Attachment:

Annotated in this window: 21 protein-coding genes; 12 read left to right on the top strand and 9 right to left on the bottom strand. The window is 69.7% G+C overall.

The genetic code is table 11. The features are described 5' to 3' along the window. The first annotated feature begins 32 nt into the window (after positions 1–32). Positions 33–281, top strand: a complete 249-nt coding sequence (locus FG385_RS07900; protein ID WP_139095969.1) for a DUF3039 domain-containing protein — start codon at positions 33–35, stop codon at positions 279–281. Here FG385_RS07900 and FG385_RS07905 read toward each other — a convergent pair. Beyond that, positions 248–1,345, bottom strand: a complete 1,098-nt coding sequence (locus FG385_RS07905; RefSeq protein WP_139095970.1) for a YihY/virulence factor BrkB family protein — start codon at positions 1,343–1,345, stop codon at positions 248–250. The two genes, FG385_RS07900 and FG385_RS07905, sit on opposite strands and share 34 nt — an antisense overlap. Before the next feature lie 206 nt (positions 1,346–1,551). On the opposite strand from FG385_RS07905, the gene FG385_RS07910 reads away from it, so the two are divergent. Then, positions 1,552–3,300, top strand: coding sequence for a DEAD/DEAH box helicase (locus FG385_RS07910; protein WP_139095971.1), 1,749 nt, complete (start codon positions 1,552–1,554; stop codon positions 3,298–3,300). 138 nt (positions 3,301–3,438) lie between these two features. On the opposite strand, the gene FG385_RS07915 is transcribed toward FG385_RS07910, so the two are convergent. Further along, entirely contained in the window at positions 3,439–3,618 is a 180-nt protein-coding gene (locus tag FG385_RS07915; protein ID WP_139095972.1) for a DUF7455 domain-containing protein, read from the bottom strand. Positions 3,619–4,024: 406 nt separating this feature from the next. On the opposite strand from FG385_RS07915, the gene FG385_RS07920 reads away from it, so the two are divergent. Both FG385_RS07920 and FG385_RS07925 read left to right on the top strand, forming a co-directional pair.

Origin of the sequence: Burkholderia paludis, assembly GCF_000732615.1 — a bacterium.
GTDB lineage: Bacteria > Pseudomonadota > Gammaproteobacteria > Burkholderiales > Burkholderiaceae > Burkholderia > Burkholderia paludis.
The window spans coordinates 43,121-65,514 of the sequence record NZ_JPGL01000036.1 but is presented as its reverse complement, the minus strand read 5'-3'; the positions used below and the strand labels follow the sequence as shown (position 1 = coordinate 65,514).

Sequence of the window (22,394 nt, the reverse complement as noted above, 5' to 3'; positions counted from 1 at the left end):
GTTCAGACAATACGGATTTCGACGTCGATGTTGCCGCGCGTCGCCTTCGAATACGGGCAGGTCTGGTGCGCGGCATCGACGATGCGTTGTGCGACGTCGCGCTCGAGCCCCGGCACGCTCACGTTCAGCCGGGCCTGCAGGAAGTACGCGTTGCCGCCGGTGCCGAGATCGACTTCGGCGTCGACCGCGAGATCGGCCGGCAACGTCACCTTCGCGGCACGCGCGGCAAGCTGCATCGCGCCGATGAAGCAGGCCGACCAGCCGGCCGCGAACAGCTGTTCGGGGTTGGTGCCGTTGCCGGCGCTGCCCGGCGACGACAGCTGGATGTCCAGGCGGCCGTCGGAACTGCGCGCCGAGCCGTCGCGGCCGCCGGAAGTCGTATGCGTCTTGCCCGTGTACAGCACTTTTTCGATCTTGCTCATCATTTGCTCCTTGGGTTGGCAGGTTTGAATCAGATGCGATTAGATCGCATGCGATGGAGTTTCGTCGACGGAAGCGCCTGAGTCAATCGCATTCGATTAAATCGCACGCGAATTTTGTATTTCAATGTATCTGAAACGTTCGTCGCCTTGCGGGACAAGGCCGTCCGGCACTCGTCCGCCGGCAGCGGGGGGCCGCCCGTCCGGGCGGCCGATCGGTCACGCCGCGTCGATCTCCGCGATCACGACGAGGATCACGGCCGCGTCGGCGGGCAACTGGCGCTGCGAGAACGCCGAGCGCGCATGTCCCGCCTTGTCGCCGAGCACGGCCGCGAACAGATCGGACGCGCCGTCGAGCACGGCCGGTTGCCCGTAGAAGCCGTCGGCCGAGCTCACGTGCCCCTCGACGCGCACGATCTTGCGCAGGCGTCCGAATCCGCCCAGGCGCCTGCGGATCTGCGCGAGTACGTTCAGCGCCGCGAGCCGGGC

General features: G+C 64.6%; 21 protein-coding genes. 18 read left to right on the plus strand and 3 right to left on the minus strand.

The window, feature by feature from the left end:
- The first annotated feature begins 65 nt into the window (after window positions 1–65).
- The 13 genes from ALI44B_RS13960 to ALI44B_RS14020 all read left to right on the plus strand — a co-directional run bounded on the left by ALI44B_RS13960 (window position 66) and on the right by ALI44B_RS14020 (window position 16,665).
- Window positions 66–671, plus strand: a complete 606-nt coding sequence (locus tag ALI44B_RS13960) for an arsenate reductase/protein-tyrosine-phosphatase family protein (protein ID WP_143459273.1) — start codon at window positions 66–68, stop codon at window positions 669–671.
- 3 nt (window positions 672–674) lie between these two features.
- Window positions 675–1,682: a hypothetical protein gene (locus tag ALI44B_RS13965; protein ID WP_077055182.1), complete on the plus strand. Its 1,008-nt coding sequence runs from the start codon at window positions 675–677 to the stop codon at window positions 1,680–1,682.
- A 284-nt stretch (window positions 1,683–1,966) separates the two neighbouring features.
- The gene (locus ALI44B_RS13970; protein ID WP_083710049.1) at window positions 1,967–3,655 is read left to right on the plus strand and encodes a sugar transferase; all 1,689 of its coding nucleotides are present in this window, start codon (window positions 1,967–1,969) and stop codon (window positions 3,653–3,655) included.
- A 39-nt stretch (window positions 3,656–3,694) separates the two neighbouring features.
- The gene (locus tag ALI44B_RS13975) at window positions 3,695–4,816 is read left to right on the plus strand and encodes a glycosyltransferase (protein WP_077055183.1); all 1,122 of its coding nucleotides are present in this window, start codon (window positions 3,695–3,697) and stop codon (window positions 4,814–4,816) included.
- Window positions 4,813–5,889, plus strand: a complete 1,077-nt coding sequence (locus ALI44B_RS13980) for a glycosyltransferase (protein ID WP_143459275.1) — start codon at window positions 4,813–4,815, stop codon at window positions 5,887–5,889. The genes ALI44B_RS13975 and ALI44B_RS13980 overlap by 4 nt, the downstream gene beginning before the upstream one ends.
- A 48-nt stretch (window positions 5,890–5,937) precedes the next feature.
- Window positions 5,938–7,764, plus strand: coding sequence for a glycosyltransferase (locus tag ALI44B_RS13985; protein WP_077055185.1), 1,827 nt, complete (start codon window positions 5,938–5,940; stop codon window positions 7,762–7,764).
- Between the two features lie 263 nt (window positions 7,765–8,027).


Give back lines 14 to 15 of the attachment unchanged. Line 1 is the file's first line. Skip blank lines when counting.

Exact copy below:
- Window positions 675–1,682: a hypothetical protein gene (locus tag ALI44B_RS13965; protein ID WP_077055182.1), complete on the plus strand. Its 1,008-nt coding sequence runs from the start codon at window positions 675–677 to the stop codon at window positions 1,680–1,682.
- A 284-nt stretch (window positions 1,683–1,966) separates the two neighbouring features.